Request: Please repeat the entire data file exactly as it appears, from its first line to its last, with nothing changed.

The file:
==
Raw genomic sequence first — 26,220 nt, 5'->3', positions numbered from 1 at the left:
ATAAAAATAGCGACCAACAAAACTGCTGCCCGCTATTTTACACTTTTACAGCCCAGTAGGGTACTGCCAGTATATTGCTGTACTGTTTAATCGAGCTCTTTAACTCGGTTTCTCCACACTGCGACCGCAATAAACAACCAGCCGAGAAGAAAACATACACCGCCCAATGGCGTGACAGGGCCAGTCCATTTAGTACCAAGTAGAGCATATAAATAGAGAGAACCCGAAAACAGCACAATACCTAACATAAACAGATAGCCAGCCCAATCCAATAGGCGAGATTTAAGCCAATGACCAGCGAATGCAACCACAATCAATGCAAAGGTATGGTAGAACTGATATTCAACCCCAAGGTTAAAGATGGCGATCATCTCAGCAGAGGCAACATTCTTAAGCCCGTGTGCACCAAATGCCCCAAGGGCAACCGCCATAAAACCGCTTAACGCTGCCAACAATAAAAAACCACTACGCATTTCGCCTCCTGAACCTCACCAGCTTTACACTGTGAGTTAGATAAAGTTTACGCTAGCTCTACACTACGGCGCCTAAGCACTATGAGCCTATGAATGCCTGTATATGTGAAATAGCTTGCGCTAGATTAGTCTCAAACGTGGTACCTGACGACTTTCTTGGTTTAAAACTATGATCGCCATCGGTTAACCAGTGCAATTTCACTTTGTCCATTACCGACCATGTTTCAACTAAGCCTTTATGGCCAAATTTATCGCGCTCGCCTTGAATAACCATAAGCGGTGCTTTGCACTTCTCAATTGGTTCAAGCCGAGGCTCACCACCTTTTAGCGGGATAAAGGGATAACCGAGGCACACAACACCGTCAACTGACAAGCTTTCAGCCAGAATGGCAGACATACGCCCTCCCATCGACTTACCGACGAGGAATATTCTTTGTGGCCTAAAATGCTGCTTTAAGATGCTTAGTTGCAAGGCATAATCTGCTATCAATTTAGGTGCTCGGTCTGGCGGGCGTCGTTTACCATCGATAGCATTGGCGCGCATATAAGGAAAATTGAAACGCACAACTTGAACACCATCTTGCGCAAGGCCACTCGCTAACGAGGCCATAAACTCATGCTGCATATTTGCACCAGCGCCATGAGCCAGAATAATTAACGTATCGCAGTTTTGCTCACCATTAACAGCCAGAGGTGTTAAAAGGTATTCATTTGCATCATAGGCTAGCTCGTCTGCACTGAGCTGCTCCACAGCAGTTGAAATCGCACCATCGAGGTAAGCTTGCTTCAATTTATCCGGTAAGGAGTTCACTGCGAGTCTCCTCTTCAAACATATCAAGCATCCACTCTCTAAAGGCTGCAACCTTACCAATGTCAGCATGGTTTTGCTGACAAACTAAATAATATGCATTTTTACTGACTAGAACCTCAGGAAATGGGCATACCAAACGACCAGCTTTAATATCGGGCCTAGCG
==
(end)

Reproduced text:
Raw genomic sequence first — 26,220 nt, 5'->3', positions numbered from 1 at the left:
ATAAAAATAGCGACCAACAAAACTGCTGCCCGCTATTTTACACTTTTACAGCCCAGTAGGGTACTGCCAGTATATTGCTGTACTGTTTAATCGAGCTCTTTAACTCGGTTTCTCCACACTGCGACCGCAATAAACAACCAGCCGAGAAGAAAACATACACCGCCCAATGGCGTGACAGGGCCAGTCCATTTAGTACCAAGTAGAGCATATAAATAGAGAGAACCCGAAAACAGCACAATACCTAACATAAACAGATAGCCAGCCCAATCCAATAGGCGAGATTTAAGCCAATGACCAGCGAATGCAACCACAATCAATGCAAAGGTATGGTAGAACTGATATTCAACCCCAAGGTTAAAGATGGCGATCATCTCAGCAGAGGCAACATTCTTAAGCCCGTGTGCACCAAATGCCCCAAGGGCAACCGCCATAAAACCGCTTAACGCTGCCAACAATAAAAAACCACTACGCATTTCGCCTCCTGAACCTCACCAGCTTTACACTGTGAGTTAGATAAAGTTTACGCTAGCTCTACACTACGGCGCCTAAGCACTATGAGCCTATGAATGCCTGTATATGTGAAATAGCTTGCGCTAGATTAGTCTCAAACGTGGTACCTGACGACTTTCTTGGTTTAAAACTATGATCGCCATCGGTTAACCAGTGCAATTTCACTTTGTCCATTACCGACCATGTTTCAACTAAGCCTTTATGGCCAAATTTATCGCGCTCGCCTTGAATAACCATAAGCGGTGCTTTGCACTTCTCAATTGGTTCAAGCCGAGGCTCACCACCTTTTAGCGGGATAAAGGGATAACCGAGGCACACAACACCGTCAACTGACAAGCTTTCAGCCAGAATGGCAGACATACGCCCTCCCATCGACTTACCGACGAGGAATATTCTTTGTGGCCTAAAATGCTGCTTTAAGATGCTTAGTTGCAAGGCATAATCTGCTATCAATTTAGGTGCTCGGTCTGGCGGGCGTCGTTTACCATCGATAGCATTGGCGCGCATATAAGGAAAATTGAAACGCACAACTTGAACACCATCTTGCGCAAGGCCACTCGCTAACGAGGCCATAAACTCATGCTGCATATTTGCACCAGCGCCATGAGCCAGAATAATTAACGTATCGCAGTTTTGCTCACCATTAACAGCCAGAGGTGTTAAAAGGTATTCATTTGCATCATAGGCTAGCTCGTCTGCACTGAGCTGCTCCACAGCAGTTGAAATCGCACCATCGAGGTAAGCTTGCTTCAATTTATCCGGTAAGGAGTTCACTGCGAGTCTCCTCTTCAAACATATCAAGCATCCACTCTCTAAAGGCTGCAACCTTACCAATGTCAGCATGGTTTTGCTGACAAACTAAATAATATGCATTTTTACTGACTAGAACCTCAGGAAATGGGCATACCAAACGACCAGCTTTAATATCGGGCCTAGCG